“After all the events of the last days, it is great to celebrate the first day of Ramadan in Tahrir. Here, it is better than being at home. I feel like I am with my family here,” Aziz said, drawing with relief on his first cigarette of the day.
Tamarod, the youth-driven campaign that is credited with spearheading the movement to oust Morsi, will hold its own iftar in Tahrir Square on Friday, doubtlessly drawing huge numbers of people. But the anti-Morsi crowd’s numbers are also small because they see themselves as victorious and have less need to show their strength in the streets.
The Wednesday night meal in Tahrir came courtesy of well-known Egyptian director Khaled Youssef, who stopped by to see how things were going.
“Ramadan has always been a time of union and reunion, but this time we have a lost group, a group that doesn’t acknowledge the will of the people,” he said, referring to supporters of the Muslim Brotherhood.
Back at Rabaah Al-Adawiya, where many in the crowd also were eating roast chicken and rice, most refused to believe that most of the country supported the military coup. People suggested that those in Tahrir had been paid off or had been fooled, convinced that the true Egyptians were sitting around them.
“In Tahrir Square now, it is just those from the previous regime, the businessmen, and the military,” said Ali Awad, an elderly, bespectacled teacher trainer from the northern town of Zagazig. “Those who want things to be right want Morsi.”
But while the crowd outside the mosque certainly represents a large section of the country, it can’t be described as inclusive. All the women without exception wore conservative dress, and sharing space with the portraits of Morsi was a huge picture of ultraconservative icon Omar Abdel-Rahman — the blind sheik imprisoned in the U.S. for masterminding the attacks on New York landmarks in the 1990s.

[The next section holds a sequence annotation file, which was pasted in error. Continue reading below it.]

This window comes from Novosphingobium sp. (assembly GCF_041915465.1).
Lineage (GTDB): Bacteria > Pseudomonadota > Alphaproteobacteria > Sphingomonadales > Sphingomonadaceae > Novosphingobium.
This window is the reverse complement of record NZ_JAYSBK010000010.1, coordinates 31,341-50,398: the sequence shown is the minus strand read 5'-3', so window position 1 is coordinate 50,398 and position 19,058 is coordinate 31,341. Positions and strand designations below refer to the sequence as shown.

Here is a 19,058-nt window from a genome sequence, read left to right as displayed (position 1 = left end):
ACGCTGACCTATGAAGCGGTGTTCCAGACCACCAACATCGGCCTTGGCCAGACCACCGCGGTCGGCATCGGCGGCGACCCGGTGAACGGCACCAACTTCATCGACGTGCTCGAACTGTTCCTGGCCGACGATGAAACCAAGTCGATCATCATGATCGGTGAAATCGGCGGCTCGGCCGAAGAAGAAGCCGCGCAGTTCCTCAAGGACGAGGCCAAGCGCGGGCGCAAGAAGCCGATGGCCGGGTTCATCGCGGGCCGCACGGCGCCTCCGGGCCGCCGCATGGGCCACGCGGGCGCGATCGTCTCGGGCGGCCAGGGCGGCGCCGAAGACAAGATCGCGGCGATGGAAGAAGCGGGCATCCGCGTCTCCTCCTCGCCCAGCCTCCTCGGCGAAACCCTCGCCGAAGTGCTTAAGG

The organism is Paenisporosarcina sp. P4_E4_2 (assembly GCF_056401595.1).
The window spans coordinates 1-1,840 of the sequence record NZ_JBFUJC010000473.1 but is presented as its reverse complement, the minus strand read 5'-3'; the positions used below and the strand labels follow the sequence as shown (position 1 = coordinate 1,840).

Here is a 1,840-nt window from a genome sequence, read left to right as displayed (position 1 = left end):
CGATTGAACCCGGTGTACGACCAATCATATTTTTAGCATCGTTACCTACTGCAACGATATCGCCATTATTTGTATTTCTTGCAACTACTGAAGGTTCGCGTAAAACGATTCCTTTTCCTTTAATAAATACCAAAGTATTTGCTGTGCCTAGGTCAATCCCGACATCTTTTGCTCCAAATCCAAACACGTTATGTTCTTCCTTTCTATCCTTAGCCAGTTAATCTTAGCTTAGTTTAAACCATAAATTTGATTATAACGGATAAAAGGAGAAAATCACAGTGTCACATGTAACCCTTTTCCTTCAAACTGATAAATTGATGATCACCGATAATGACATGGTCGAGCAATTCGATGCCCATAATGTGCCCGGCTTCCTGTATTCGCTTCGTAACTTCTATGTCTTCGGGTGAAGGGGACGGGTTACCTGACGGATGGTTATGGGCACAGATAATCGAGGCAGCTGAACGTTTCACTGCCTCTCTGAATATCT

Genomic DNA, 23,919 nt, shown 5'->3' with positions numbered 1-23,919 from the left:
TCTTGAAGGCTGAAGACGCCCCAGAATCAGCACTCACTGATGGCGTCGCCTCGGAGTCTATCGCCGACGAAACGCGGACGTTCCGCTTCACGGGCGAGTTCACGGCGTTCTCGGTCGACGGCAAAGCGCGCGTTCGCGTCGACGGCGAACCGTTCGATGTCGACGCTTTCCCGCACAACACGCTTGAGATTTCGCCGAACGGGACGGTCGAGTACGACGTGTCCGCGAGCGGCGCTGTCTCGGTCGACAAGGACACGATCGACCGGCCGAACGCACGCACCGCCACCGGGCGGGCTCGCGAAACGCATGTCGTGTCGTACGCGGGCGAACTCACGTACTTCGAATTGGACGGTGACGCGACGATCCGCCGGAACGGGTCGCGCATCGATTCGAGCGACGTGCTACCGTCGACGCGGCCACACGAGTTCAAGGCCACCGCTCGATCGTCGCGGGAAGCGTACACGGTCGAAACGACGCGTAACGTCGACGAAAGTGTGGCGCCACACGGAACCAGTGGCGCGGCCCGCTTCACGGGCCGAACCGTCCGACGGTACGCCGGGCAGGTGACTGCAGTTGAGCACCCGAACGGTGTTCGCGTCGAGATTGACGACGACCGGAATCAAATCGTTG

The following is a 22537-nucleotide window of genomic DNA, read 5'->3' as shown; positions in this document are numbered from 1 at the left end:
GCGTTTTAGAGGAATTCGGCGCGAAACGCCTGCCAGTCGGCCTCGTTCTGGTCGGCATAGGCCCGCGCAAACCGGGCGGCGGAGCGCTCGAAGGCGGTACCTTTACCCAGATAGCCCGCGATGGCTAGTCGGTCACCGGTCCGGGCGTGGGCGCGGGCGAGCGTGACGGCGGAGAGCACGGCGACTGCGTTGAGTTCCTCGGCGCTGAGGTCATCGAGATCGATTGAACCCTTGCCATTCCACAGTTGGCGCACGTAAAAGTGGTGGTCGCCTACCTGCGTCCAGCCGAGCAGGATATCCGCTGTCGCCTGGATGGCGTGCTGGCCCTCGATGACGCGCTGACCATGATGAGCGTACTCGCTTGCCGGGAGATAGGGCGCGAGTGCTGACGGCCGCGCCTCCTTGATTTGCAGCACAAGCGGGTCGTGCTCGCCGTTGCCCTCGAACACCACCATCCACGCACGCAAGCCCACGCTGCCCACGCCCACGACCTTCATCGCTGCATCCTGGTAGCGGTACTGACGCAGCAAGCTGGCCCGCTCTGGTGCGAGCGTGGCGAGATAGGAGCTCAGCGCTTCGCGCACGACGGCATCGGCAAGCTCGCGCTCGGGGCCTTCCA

At the end of the prayer, several young men chanted “Egypt, an Islamic state!” and “By our blood and souls, we will sacrifice ourselves for Islam!” — the kind of rhetoric that has made many Egyptians uneasy with the Brotherhood and its fellow travelers from the ultraconservative Salafi movement.
Amid the prayer, the food and the camaraderie of the evening outside the mosque, there was also a deep sense of unease at the future.
The government had ordered the arrest of the Brotherhood’s top leadership, most of whom are believed to be hidden among the thousands at the sit-in, and many in the crowd talked about how they had helped those who were wounded Monday in clashes with the military. That violence had left at least 51 Brotherhood supporters dead and hundreds wounded.
Sayyed Ezz, a math teacher from Alexandria, was handing out cups of chilled water to people with his wife. He described how during the trip to Cairo, police stopped his microbus and searched all the passengers – saying it was like the dark days of the Brotherhood’s repression in the 1950s at the hands of Egypt’s first president.
“They are going to kill us. It’s starting,” he said, “It is like the days of Gamal Abdel Nasser, and they are going to do it again.”